Philadelphia: Day 5 {Museum of the American Revolution, High Street on Market, Betsy Ross House, Elfreth’s Alley}

Our last day in Philly was just as gorgeous and full as the rest. Here’s how we wrapped up our visit…

Philadelphia Adventure

Days 1-2: Dalessandro’s Steaks, Lacrosse, Valley Forge, Founding Farmers, King of Prussia Mall
Day 3: Kimpton Monaco Philadelphia Hotel, Ralph’s Italian Restaurant
Day 4: Liberty Bell, Independence Hall, National Constitution Center, Reading Terminal Market, Eastern State Penitentiary, City Tavern
Day 5: Museum of the American Revolution, High Street on Market, Betsy Ross House, Elfreth’s Alley

Museum of the American Revolution

We started with a before hours tour of the Museum of the American Revolution. Our small group ended up just being the four of us, which was fantastic!

The museum is beautifully done, full of artifacts, interactive exhibits, movies and so much more. Our guide took us on a chronological tour of the American Revolution. He was great with the kids, and kept all of us engaged and interested throughout.

A highlight of the Museum is being able to see Washington’s war tent! It is very fragile and no photographs were allowed. We saw one place where Washington stayed in it in Valley Forge. It was a wonderful experience to tie so many things we learned back together in touring this museum.

One of my favorite artifacts in the museum was the Success to the Triphena punch bowl. The bowl and its message were intended to commemorate a voyage of the Triphena in 1765 when it carried a plea from Philadelphia merchants to merchants in Liverpool asking for help getting the Stamp Act repealed. This bowl was found during the 2014 archaeological excavations done before the Museum of the American Revolution was built. It was located near the bottom of the Museum’s excavated site in what had been the privy of an illegal tavern. I thought that was so neat that when they were selling replicas of the bowl in the gift shop, I couldn’t resist.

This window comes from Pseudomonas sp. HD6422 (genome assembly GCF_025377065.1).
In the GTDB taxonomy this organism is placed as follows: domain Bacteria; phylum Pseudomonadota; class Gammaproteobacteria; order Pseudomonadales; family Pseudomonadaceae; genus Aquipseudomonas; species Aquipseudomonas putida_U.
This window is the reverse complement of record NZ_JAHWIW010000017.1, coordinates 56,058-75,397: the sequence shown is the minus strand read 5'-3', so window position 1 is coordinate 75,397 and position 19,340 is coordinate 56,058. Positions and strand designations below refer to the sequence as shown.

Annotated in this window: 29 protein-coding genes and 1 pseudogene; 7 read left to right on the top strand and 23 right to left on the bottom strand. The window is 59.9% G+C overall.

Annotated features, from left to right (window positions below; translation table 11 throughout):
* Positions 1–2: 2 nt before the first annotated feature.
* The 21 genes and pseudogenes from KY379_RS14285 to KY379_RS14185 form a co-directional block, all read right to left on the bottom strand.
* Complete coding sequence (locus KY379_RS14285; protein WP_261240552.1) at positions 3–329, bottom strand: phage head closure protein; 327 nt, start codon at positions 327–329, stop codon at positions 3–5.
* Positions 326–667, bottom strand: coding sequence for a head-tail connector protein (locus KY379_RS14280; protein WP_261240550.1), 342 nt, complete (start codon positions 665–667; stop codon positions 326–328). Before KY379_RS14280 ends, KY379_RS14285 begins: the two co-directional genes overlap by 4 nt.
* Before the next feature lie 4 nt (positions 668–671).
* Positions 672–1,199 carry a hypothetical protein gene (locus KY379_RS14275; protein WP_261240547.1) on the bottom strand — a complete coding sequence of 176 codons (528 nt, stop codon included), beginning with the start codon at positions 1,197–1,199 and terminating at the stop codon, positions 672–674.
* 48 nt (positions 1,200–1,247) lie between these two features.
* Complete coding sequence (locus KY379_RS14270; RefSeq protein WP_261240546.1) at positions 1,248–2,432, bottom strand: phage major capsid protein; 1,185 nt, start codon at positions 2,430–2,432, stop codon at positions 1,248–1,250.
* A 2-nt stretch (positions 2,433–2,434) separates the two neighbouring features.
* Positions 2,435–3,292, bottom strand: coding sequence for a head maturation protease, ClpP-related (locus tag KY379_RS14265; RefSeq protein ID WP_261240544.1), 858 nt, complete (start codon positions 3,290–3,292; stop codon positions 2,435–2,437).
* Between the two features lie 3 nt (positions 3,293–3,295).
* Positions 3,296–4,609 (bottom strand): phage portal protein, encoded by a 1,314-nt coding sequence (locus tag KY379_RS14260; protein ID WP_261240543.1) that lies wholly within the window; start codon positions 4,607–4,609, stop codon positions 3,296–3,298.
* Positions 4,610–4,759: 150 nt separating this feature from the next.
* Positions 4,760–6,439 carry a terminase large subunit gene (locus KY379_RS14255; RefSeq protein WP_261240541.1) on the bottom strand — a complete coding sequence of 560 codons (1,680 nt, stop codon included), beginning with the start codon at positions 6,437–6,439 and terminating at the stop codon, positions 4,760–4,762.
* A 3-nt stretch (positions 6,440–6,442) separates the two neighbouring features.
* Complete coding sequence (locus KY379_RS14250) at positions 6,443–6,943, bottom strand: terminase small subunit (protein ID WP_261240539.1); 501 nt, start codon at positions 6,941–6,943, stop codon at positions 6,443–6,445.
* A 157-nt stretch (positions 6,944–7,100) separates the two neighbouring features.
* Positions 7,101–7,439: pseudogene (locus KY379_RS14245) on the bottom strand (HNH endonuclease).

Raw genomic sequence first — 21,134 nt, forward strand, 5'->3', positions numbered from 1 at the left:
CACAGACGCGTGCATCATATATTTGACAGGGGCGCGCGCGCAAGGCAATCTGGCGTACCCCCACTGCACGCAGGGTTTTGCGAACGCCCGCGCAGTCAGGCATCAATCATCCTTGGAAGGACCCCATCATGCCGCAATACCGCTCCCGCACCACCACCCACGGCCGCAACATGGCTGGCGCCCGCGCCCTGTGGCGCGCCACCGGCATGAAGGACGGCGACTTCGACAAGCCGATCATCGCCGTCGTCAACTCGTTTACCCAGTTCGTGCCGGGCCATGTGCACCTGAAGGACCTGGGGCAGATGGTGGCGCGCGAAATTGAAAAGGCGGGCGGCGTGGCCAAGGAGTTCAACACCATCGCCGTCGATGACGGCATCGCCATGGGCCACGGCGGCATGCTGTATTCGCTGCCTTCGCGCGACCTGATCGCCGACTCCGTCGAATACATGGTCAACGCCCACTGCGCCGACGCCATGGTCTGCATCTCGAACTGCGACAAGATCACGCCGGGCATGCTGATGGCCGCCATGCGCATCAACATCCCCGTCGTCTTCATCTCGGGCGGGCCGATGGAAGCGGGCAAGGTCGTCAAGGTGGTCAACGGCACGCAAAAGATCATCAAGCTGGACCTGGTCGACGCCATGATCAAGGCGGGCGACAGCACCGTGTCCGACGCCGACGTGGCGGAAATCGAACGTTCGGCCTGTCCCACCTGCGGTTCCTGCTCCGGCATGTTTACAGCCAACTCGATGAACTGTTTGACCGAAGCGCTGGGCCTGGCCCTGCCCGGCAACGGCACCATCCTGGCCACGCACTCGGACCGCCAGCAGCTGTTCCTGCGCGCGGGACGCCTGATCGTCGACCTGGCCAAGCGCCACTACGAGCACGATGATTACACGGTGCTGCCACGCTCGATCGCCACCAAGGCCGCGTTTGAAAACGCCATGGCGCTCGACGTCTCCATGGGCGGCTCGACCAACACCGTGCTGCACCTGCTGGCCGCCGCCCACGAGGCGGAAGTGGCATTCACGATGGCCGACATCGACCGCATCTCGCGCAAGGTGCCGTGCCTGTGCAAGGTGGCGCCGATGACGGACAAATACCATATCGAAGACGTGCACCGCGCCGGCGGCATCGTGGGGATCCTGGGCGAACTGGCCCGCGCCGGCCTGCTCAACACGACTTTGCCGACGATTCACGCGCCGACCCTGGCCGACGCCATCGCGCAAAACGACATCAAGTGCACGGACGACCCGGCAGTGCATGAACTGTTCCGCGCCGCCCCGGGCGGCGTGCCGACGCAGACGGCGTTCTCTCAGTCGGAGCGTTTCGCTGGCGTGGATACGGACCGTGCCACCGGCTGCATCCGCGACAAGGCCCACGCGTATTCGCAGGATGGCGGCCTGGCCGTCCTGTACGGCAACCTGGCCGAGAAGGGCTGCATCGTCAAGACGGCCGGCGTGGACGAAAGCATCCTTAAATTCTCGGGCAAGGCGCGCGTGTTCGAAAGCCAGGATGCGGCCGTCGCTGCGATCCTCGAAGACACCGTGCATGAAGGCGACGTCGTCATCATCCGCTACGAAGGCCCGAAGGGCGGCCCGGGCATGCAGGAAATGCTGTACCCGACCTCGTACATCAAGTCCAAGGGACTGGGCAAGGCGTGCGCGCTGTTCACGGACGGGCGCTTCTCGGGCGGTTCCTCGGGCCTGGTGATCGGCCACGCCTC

Another favorite was this Forester Flag. It was one of the earliest American flags to have been altered after the Declaration of Independence. Beginning in 1776, Americans destroyed British symbols wherever they found them. This included removing the British Union from their flags. In this flag, the white fabric from the earlier Union design was reworked to create stripes. There are 6 on this side and 7 on the other, representing the 13 colonies.

One thing I would do differently is try to take this tour at the beginning of a Philly historical visit. It would paint a great overall picture before going to see and do the other things.

High Street on Market

After the tour, we walked to brunch at High Street on Market. I honestly can’t even remember how I found this place. It was good and convenient.

Betsy Ross House

From there, we continued on foot to the Betsy Ross House. We did the self guided tour as opposed to the audio tour. There were a couple of docents in the house available to answer questions and add context.

Speaking of the house, it was so tiny! In the ground floor front room you can meet Betsy and learn about her successful upholstery business.

The house is original and some pieces in the house are also original, like the chest on the left and chair on the right here in the parlor. All of the woodwork and tiles and most of the plaster are also original.

Upstairs was the bedroom she rented. (She never owned this house, just rented the shop space and bedroom). It was here that she sewed the flag in the privacy of her bedroom. It was a dangerous job and if the British soldiers found out, she could have been charged with treason.

If you’re curious about the flag being on the floor (I was), in Betsy Ross’ time there was no US Flag Code. It is displayed here to give an accurate representation of what it would have been like to stitch a large, bulky, 10-foot flag. However, in compliance with modern Flag Code, there is cloth underneath the flag keeping it off the floor.

Elfreth’s Alley

The final stop of our Philly visit was Elfreth’s Alley. This exceptional collection of early American structures was built from the 1720’s – 1830s! It was the most charming stretch of homes and we were shocked to learn that 29 of the 32 homes are privately owned and lived in.

We walked back to our hotel and bid a fond farewell to Philadelphia!

Thanks for following along!

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